This echoes the struggles tech giants Google, Facebook, and Apple have faced in China. “The condition is that they have to abide by Chinese law and regulations. That is the bottom line,” said Qi Xiaoxia, director general of the Bureau of International Cooperation at the Cyberspace Administration of China, at the Internet Governance Forum in December 2017. “And also that they would not do any harm to Chinese national security and national consumers’ interests.”

Rather than comply with the censorship requirements from the Chinese Government, Google left China in 2010. Facebook and Twitter have both been blocked since 2009. However, Apple, perhaps concerned over access to their hardware supply chain, complies with the strict censorship rules, removing several messaging and VPN apps from the China App Store in 2017.

According to Kaye’s report, business enterprises have as much responsibility to respect the human rights of their users as governments do. “Since privately owned networks are indispensable to the contemporary exercise of freedom of expression, their operators also assume critical social and public functions,” the report reads. “The industry’s decisions, whether in response to government demands or rooted in commercial interests, can directly impact freedom of expression and related human rights in both beneficial and detrimental ways.”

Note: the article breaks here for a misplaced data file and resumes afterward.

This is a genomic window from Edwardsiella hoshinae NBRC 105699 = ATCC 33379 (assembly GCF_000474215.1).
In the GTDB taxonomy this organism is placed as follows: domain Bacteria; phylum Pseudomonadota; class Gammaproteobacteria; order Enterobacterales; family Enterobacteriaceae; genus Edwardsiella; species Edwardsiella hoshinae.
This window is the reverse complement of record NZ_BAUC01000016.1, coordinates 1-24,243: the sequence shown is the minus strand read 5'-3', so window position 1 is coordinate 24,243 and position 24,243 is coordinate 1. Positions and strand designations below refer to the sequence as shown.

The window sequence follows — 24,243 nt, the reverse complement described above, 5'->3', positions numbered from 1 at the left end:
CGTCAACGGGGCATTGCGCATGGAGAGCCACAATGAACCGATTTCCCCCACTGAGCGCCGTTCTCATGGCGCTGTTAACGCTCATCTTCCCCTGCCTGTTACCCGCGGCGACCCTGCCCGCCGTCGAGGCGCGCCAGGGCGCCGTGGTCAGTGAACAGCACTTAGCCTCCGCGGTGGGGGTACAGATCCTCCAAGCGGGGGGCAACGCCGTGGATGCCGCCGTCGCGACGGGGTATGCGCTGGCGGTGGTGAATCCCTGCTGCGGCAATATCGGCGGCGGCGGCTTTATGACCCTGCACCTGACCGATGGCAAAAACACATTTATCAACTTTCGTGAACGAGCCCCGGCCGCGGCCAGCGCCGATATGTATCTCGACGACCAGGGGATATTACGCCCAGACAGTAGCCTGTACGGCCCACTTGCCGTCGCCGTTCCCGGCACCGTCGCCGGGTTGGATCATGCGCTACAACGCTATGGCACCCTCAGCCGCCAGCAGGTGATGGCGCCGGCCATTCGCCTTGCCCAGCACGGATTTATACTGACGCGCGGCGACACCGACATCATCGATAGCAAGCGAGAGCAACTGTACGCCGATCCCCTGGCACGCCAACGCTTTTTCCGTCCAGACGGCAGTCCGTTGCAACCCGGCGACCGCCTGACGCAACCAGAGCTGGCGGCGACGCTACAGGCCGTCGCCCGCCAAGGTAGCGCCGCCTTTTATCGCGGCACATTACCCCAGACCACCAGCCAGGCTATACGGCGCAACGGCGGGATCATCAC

“They have accepted this has become a way of life.”

Internet access was not restored for Anglophone Cameroonians for long. In October 2017, the Government of Cameroon shut down access once again, and this time for much longer. Access was only restored on March 1, 2018, after 136 days. Access Now reports that “the arrival of a delegation of the Confederation of African Football (CAF) to inspect Cameroon’s readiness to host next year’s African Cup of Nations” played a role in the restoration, but that the speed of network access was reduced so much, it is impossible to view photos of videos.

The internet will likely not be restored for long in Anglophone Cameroon. The country holds presidential elections this year and it seems likely Cameroon will follow a trend from the past several years from other East and West African nations of blocking internet access during and around elections. The government of Cameroon has already blamed the spread of fake news on the activist regions, so it is unclear if that phenomenon will play a role in these elections the way they did in Kenya and Nigeria in 2017.

“Cameroonians have come to expect internet restrictions when they voice their dissent against the government; they have accepted this has become a way of life,” Judith Nwana, a US-based Cameroonian human rights activist told Al Jazeera.

In the meantime, the internet shutdowns are costing Cameroon dearly. The first 93-day shutdown cost the country $38 million, and activists called for the Anglophone region to declare independence. The Silicon Mountain region, a tech hub based around the city of Buea, has seen companies and workers leave the region and the country entirely. Critical services like education and healthcare have been seriously disrupted. Over 15,000 Anglophone Cameroonians have fled to neighboring Nigeria, with another 40,000 possible in an escalating refugee crisis. Those who have stayed would travel long hours to regions of Cameroon that still had internet access, forming what Nwana called “internet refugee camps” to apply for scholarships, conduct business, and access email and social media.

The violations of human rights have not been limited to internet access, but the internet shutdowns are providing cover for other human rights abuses. Conflicts that continue along this pattern have historically escalated into worsening violence, and tensions continue to rise.